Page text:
Victoria The Royal Melbourne Hospital – Victorian Tuberculosis Program
Western Australia Department of Health – Western Australia Tuberculosis Control Program


There is wide variability in the reported efficacy of the BCG vaccine in preventing TB. This partly stems from the different outcomes used (TB disease versus TB infection as measured with an IGRA or a TST), and partly from the difference in efficacy between subgroups. Some of the variability might also be attributable to different BCG vaccine strains4 and exposure to other environmental mycobacteria.12 The greatest benefit of BCG vaccination is in the prevention of severe disseminated disease in young children.

Estimates of the efficacy of BCG vaccination in preventing adult pulmonary disease vary widely in different settings (0–80%),5 with an average protection rate of 50%.3 A meta-analysis of BCG trials showed a relative risk of 0.49 (95% confidence interval: 0.34, 0.64) for TB disease in those who had received the BCG vaccine.13

The availability of TB IGRAs has provided an opportunity to consider whether the BCG vaccine provides protection against TB acquisition rather than simply reducing risk of progression to active disease. A meta-analysis of studies of TB IGRA positivity in children who were recently exposed to TB found a protective efficacy of 19% in BCG-vaccinated children.14 The same study looked at progression to active disease in exposed children and found a protective effect of 71% against active disease; of those infected, there was a protective effect of 58% against progression to active disease.14

The BCG vaccine’s protective effect against TB meningitis and miliary TB is consistently estimated at between 70% and 90%.14,6 This may be due to the younger age of people usually affected by TB meningitis or miliary TB and waning of the vaccine’s protective effect, or due to a different pathogenesis of pulmonary disease. BCG vaccination has been shown to be highly cost effective for children in high-incidence TB settings.6

Other uses and off-target effects

BCG vaccination also provides protection against nontuberculous mycobacteria. BCG vaccination protects against Hansen’s disease, caused by M. leprae, with an overall protective effect of approximately 25%.15 There are also observational data from European studies suggesting that BCG vaccination provides some protection against nontuberculous mycobacterial lymphadenitis in children.16 Of interest to those living in south-eastern Australia, the BCG vaccine is not thought to provide significant protection against M. ulcerans infection, although it may protect against M. ulcerans osteomyelitis.15,17,18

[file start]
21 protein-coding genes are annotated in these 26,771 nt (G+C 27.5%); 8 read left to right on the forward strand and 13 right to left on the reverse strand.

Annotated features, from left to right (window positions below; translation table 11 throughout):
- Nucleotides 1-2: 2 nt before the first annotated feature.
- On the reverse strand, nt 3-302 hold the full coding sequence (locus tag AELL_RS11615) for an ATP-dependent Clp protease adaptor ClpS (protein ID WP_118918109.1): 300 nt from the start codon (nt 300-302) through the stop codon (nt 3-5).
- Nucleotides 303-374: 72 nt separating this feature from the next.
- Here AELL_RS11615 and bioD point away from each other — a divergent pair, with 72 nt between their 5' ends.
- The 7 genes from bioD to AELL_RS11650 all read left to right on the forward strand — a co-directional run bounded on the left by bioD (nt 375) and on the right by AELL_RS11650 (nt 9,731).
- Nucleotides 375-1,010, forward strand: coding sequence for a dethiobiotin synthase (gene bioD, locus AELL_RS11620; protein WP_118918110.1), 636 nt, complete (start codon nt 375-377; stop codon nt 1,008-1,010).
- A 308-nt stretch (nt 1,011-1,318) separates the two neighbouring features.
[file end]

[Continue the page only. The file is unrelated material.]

BCG vaccination also has ‘off-target’ effects beyond preventing TB.19 In the Australian context, the BCG vaccine is most recognised for its use in treating bladder cancer. In this situation, it is administered through multiple intravesicular instillations and acts as an immunomodulatory agent.20 The preparation of BCG vaccine for this purpose contains roughly 1000-fold the concentration of organisms in a BCG vaccine used for TB prevention, and serious adverse effects can occur if administered inappropriately.

It has also been reported from randomised controlled trials conducted in settings with high infant mortality that BCG vaccination provides survival benefit for infants independent of its TB protective effect. BCG vaccination has been shown to reduce all-cause neonatal mortality by preventing deaths from sepsis and rates of respiratory infections other than pulmonary TB.21 This off-target (or ‘non-specific’) effect of BCG vaccination is attributed to the ability of this vaccine to induce trained immunity in the innate immune system.22